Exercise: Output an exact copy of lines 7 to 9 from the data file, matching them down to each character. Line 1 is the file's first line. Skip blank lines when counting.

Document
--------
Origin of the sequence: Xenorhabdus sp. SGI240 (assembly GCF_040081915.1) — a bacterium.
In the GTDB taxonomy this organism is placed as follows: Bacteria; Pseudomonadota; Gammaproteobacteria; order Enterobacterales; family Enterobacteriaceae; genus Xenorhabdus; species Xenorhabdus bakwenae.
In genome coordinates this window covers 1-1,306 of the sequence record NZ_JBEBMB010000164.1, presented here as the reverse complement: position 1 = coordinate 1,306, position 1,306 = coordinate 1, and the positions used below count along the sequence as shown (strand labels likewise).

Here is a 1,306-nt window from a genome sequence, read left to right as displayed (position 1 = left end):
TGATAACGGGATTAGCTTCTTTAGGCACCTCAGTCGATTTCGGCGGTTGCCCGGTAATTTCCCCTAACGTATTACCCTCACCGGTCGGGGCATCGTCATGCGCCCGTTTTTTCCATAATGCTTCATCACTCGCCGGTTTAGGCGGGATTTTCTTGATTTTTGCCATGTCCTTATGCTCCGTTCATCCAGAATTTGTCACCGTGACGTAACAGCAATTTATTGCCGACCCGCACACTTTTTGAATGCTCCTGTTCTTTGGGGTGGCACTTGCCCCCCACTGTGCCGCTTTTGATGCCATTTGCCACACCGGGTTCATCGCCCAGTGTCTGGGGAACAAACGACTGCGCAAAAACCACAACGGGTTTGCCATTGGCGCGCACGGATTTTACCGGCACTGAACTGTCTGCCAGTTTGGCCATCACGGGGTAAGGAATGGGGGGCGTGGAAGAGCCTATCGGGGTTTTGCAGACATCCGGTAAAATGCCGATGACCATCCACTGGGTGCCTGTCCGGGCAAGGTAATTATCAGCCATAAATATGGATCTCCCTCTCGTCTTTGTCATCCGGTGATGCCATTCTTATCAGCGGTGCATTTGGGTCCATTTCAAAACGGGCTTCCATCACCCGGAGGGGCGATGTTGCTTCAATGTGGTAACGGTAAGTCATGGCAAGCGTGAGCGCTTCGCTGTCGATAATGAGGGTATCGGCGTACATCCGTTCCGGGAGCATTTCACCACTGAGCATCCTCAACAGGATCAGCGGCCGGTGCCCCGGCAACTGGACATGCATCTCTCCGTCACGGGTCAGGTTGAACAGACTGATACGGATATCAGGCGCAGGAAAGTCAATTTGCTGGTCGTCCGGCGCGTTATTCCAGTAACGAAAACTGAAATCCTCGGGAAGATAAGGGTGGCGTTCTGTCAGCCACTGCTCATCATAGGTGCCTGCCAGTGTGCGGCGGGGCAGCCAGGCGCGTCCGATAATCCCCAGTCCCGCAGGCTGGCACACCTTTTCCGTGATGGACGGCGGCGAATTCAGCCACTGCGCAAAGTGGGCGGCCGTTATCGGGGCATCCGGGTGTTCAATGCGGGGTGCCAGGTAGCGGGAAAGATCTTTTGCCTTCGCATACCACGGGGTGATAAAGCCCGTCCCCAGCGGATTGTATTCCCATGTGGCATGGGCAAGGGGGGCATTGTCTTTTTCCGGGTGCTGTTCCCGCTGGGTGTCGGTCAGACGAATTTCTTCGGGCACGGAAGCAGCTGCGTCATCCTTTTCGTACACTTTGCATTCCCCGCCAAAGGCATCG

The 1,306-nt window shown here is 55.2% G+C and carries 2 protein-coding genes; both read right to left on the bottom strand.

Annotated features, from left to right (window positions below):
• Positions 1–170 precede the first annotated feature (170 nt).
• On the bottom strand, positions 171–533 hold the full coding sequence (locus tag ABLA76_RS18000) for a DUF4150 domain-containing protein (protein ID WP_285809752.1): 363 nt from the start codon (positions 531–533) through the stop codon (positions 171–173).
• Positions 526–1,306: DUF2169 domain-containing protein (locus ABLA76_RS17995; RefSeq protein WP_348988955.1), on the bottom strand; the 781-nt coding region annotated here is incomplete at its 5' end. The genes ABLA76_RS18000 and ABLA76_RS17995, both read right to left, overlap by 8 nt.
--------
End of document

Annotated features, from left to right (window positions below):
• Positions 1–170 precede the first annotated feature (170 nt).
• On the bottom strand, positions 171–533 hold the full coding sequence (locus tag ABLA76_RS18000) for a DUF4150 domain-containing protein (protein ID WP_285809752.1): 363 nt from the start codon (positions 531–533) through the stop codon (positions 171–173).